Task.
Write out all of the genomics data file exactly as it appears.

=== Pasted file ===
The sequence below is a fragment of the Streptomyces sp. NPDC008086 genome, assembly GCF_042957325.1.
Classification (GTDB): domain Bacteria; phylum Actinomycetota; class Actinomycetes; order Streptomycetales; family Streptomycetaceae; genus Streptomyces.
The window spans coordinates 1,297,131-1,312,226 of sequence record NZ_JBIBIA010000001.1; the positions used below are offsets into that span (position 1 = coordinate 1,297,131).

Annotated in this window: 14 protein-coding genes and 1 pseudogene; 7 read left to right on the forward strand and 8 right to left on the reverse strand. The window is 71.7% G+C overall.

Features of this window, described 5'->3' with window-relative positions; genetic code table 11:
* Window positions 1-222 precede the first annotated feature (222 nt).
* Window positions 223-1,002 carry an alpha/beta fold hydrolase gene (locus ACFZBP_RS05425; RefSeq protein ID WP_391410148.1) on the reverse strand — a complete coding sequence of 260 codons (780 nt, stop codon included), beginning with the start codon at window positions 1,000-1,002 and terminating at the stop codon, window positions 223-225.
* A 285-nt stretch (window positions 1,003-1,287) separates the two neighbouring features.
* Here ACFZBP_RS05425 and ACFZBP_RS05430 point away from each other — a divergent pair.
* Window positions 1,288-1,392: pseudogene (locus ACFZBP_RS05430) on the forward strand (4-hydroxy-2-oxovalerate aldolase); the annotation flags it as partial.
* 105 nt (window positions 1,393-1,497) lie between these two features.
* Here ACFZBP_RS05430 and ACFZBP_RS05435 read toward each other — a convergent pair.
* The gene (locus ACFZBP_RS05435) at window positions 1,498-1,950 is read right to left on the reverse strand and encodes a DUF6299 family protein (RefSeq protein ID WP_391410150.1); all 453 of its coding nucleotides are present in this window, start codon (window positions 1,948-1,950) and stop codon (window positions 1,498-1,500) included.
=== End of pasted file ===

The sequence below is a fragment of the Streptomyces sp. NPDC008086 genome, assembly GCF_042957325.1.
Classification (GTDB): domain Bacteria; phylum Actinomycetota; class Actinomycetes; order Streptomycetales; family Streptomycetaceae; genus Streptomyces.
The window spans coordinates 1,297,131-1,312,226 of sequence record NZ_JBIBIA010000001.1; the positions used below are offsets into that span (position 1 = coordinate 1,297,131).

Annotated in this window: 14 protein-coding genes and 1 pseudogene; 7 read left to right on the forward strand and 8 right to left on the reverse strand. The window is 71.7% G+C overall.

Features of this window, described 5'->3' with window-relative positions; genetic code table 11:
* Window positions 1-222 precede the first annotated feature (222 nt).
* Window positions 223-1,002 carry an alpha/beta fold hydrolase gene (locus ACFZBP_RS05425; RefSeq protein ID WP_391410148.1) on the reverse strand — a complete coding sequence of 260 codons (780 nt, stop codon included), beginning with the start codon at window positions 1,000-1,002 and terminating at the stop codon, window positions 223-225.
* A 285-nt stretch (window positions 1,003-1,287) separates the two neighbouring features.
* Here ACFZBP_RS05425 and ACFZBP_RS05430 point away from each other — a divergent pair.
* Window positions 1,288-1,392: pseudogene (locus ACFZBP_RS05430) on the forward strand (4-hydroxy-2-oxovalerate aldolase); the annotation flags it as partial.
* 105 nt (window positions 1,393-1,497) lie between these two features.
* Here ACFZBP_RS05430 and ACFZBP_RS05435 read toward each other — a convergent pair.
* The gene (locus ACFZBP_RS05435) at window positions 1,498-1,950 is read right to left on the reverse strand and encodes a DUF6299 family protein (RefSeq protein ID WP_391410150.1); all 453 of its coding nucleotides are present in this window, start codon (window positions 1,948-1,950) and stop codon (window positions 1,498-1,500) included.